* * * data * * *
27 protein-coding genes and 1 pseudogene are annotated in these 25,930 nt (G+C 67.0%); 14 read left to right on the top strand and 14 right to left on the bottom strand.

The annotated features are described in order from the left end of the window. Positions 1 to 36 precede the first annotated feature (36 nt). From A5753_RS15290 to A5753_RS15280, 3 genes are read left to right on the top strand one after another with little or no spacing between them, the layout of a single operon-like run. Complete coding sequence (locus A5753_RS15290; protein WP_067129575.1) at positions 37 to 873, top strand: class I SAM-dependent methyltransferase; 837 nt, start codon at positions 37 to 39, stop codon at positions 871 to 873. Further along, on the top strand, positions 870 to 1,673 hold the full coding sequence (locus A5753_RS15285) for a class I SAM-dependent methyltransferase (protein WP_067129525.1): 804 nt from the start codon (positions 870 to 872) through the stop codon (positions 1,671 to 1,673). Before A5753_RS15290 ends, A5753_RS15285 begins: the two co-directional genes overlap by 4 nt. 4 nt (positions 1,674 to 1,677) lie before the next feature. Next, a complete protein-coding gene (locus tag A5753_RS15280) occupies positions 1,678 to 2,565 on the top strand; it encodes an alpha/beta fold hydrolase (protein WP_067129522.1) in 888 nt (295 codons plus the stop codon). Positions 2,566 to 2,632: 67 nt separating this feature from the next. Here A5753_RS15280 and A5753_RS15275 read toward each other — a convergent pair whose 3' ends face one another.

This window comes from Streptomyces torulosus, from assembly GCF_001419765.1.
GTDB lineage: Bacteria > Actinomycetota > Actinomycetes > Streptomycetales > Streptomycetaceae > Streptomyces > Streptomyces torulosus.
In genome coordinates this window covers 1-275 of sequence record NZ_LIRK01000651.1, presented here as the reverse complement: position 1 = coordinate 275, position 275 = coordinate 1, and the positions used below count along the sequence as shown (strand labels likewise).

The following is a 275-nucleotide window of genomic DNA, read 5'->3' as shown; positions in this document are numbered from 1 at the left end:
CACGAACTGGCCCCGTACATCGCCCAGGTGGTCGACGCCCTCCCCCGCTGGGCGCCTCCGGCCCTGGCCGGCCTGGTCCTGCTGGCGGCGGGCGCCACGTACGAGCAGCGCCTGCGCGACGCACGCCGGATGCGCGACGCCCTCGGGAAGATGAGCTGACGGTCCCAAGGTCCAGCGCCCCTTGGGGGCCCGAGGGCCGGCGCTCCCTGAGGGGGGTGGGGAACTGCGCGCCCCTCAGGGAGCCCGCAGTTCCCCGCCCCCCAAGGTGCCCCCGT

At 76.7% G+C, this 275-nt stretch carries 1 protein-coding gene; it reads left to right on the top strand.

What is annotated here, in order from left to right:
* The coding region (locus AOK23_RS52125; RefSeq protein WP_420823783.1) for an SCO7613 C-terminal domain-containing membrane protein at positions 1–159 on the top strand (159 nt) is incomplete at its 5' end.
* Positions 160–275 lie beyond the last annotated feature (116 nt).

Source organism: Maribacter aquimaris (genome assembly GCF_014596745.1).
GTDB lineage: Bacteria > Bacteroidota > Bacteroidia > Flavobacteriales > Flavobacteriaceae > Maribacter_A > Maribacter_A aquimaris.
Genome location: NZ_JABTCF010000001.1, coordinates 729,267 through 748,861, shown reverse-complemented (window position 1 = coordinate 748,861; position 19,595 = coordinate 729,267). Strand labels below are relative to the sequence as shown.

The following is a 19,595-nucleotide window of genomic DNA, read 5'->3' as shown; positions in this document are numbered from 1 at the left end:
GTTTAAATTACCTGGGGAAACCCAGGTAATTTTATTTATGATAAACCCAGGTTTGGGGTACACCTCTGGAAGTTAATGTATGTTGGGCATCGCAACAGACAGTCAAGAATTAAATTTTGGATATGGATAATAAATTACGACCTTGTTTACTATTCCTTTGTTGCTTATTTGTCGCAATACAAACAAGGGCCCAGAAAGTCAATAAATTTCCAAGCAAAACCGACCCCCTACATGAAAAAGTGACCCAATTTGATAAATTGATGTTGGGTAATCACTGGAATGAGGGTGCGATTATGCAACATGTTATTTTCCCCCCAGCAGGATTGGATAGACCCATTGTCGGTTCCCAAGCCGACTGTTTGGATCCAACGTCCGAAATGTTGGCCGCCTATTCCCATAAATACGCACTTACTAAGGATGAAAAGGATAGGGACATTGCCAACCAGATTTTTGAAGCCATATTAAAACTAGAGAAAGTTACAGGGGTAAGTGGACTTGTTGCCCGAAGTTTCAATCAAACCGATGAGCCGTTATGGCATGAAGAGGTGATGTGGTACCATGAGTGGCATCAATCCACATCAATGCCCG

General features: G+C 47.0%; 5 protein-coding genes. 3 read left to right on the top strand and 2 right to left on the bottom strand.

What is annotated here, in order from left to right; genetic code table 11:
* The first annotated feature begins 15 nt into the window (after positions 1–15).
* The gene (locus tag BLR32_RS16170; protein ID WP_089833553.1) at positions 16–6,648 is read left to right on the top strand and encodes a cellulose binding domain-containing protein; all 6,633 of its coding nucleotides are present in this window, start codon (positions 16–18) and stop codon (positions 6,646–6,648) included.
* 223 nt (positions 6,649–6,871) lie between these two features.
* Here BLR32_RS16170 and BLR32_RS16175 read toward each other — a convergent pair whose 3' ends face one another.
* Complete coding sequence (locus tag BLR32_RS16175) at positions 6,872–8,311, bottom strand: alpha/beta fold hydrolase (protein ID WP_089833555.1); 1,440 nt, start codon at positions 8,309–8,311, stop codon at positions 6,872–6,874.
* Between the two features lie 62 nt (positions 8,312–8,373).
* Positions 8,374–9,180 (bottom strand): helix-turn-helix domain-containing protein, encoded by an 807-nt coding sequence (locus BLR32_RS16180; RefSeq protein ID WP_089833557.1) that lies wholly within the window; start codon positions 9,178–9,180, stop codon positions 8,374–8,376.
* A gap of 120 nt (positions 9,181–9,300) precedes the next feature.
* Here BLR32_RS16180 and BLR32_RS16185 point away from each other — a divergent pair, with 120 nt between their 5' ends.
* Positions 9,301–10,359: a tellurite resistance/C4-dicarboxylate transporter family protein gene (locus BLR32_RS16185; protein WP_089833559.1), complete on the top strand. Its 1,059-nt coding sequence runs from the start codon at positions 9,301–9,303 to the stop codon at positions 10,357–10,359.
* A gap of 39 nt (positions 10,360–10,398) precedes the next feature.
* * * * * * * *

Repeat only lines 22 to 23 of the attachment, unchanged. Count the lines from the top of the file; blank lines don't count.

* Here BLR32_RS16170 and BLR32_RS16175 read toward each other — a convergent pair whose 3' ends face one another.
* Complete coding sequence (locus tag BLR32_RS16175) at positions 6,872–8,311, bottom strand: alpha/beta fold hydrolase (protein ID WP_089833555.1); 1,440 nt, start codon at positions 8,309–8,311, stop codon at positions 6,872–6,874.